Teaching Kids to Make History

As we celebrate the one year anniversary of Room to Run, holding kids to high academic standards—while also preparing them for the challenges they’ll face in college and beyond—remains as important as ever. Today we revisit Shatavia Knight and the other students in Art Worrell’s class at North Star College Preparatory High School in Newark, as they learn about our country’s history of social progress—and the relevance of that history today.

If you close your eyes in Art Worrell’s classroom and listen to his students discuss history, you’d never know you were in a high school classroom.

For Shatavia Knight, Mr. Worrell’s AP U.S. History class is about more than just being ready for college. For her, understanding history is about understanding the world she lives in—and preparing her to change that world.<br><br> “A lot of the things we talk about within this current time period happened as a result of history,” says Shatavia, 18. “We already know about racism, so now we need to know about the Civil Rights Movement, the Black Panthers. When you know history, you know why things are the way they are today.”

North Star is part of the Uncommon Schools network, which operates public charter schools serving 12,000 students in New York, New Jersey, and Massachusetts. At North Star, 98 percent of students are African American and Latino, and 84 percent qualify for free and reduced price lunch.<br><br>In a city where more than one in four African American and Latino students doesn’t receive a high school diploma in four years, a vast majority of North Star students are graduating on time (90 percent of them), and their graduates have a 100 percent college acceptance rate.

Today, Mr.Worrell’s class is starting a new unit on Nixon’s domestic policies in the 1970s. They begin by generating questions they want to answer in this unit.<br><br>“I want to know how Nixon’s Watergate scandal and almost impeachment affects America and American pride,” says Shatavia.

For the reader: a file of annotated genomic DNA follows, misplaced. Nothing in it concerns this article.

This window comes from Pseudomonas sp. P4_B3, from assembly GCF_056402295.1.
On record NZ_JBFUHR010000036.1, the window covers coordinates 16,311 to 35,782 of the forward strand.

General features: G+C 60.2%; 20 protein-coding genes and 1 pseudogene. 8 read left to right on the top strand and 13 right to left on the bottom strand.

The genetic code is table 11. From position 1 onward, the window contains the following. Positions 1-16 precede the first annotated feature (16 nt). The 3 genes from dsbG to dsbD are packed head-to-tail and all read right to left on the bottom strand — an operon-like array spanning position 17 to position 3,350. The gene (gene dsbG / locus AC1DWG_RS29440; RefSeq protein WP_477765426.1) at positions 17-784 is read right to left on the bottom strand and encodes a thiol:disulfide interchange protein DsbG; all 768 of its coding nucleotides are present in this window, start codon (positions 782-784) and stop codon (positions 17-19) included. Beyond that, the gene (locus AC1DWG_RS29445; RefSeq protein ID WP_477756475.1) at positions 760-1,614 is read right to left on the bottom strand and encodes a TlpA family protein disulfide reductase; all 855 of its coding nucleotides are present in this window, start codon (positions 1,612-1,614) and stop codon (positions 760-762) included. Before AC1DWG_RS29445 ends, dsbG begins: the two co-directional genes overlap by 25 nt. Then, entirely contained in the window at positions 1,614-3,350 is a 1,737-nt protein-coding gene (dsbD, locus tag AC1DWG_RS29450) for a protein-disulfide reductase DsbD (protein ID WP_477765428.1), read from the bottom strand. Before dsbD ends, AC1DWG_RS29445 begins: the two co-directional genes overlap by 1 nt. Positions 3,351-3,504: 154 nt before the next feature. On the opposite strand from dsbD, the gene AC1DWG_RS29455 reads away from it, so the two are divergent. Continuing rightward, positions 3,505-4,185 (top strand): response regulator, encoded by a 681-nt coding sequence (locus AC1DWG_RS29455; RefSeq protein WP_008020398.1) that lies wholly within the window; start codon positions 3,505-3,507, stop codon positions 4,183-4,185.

As they kick around a few more questions—on progress with women’s rights, Nixon’s War on Poverty, and Gerald Ford’s legacy—they constantly draw on knowledge of other important moments in history, as well as content from their debate and English courses.

For Art, the AP exam and the Common Core standards for literacy in history and social studies have helped him define how he can best prepare students for college.<br><br>“Our students can walk into a college classroom and not just exist, but almost drive a survey course in history,” says Mr. Worrell.

Twelve years into his teaching career, the question of how to prepare students to be critical thinkers is still the one that drives Art Worrell every day. To do that, Mr. Worrell spends the bulk of his class time putting texts—key primary and secondary sources for the time period, not arbitrary textbook passages—in front of his students, and asking them to investigate questions.<br><br>“It’s about giving them the tools to become socially aware, to have a certain level of consciousness about themselves, their own identity, this country, its history, the way it is, and what it could be,” he says.

As far as Shatavia is concerned, she is now prepared to make her own history.<br><br>"I really don’t feel like anything’s too hard for me,” she says. “The experience I’ve had of being pushed constantly, of being asked to dig deep, or being asked to learn seemingly impossible things—those things have made me realize that I can do just about anything I put my mind to.”

Imali Ariyarathne, seventh-grade teacher at Langston Hughes Academy, stands in front of her students while introducing them to the captivating world of science

Imali Ariyarathne, seventh-grade teacher at Langston Hughes Academy, introduces her students to the captivating world of science.

About TNTP

TNTP is the nation’s leading research, policy, and consulting organization dedicated to transforming America’s public education system, so that every generation thrives.

Today, we work side-by-side with educators, system leaders, and communities across 39 states and over 6,000 districts nationwide to reach ambitious goals for student success.

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